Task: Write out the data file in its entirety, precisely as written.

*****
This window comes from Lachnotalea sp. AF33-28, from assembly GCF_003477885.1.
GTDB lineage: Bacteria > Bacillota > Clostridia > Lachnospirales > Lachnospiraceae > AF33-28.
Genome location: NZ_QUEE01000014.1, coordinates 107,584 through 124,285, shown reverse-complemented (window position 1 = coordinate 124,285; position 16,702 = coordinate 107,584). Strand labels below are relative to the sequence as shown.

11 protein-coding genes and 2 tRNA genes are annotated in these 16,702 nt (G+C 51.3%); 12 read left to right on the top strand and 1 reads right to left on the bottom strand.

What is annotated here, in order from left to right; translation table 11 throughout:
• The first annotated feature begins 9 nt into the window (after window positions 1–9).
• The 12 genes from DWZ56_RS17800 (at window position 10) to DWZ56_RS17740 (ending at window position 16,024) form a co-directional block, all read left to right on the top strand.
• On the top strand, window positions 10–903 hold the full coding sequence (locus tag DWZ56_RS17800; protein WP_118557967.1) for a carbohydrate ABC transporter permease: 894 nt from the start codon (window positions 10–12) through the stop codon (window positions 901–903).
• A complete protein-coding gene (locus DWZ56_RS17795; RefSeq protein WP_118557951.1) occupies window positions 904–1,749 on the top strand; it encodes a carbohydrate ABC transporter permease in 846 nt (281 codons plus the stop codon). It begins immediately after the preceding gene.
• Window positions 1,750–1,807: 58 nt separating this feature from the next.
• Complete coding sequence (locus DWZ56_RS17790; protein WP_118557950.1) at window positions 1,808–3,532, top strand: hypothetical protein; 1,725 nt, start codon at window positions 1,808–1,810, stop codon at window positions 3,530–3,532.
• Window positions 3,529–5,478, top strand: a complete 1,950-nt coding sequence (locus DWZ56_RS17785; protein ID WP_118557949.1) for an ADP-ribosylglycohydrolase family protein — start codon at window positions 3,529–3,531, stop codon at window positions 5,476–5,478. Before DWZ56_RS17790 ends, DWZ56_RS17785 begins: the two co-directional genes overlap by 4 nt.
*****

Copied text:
This window comes from Lachnotalea sp. AF33-28, from assembly GCF_003477885.1.
GTDB lineage: Bacteria > Bacillota > Clostridia > Lachnospirales > Lachnospiraceae > AF33-28.
Genome location: NZ_QUEE01000014.1, coordinates 107,584 through 124,285, shown reverse-complemented (window position 1 = coordinate 124,285; position 16,702 = coordinate 107,584). Strand labels below are relative to the sequence as shown.

11 protein-coding genes and 2 tRNA genes are annotated in these 16,702 nt (G+C 51.3%); 12 read left to right on the top strand and 1 reads right to left on the bottom strand.

What is annotated here, in order from left to right; translation table 11 throughout:
• The first annotated feature begins 9 nt into the window (after window positions 1–9).
• The 12 genes from DWZ56_RS17800 (at window position 10) to DWZ56_RS17740 (ending at window position 16,024) form a co-directional block, all read left to right on the top strand.
• On the top strand, window positions 10–903 hold the full coding sequence (locus tag DWZ56_RS17800; protein WP_118557967.1) for a carbohydrate ABC transporter permease: 894 nt from the start codon (window positions 10–12) through the stop codon (window positions 901–903).
• A complete protein-coding gene (locus DWZ56_RS17795; RefSeq protein WP_118557951.1) occupies window positions 904–1,749 on the top strand; it encodes a carbohydrate ABC transporter permease in 846 nt (281 codons plus the stop codon). It begins immediately after the preceding gene.
• Window positions 1,750–1,807: 58 nt separating this feature from the next.
• Complete coding sequence (locus DWZ56_RS17790; protein WP_118557950.1) at window positions 1,808–3,532, top strand: hypothetical protein; 1,725 nt, start codon at window positions 1,808–1,810, stop codon at window positions 3,530–3,532.
• Window positions 3,529–5,478, top strand: a complete 1,950-nt coding sequence (locus DWZ56_RS17785; protein ID WP_118557949.1) for an ADP-ribosylglycohydrolase family protein — start codon at window positions 3,529–3,531, stop codon at window positions 5,476–5,478. Before DWZ56_RS17790 ends, DWZ56_RS17785 begins: the two co-directional genes overlap by 4 nt.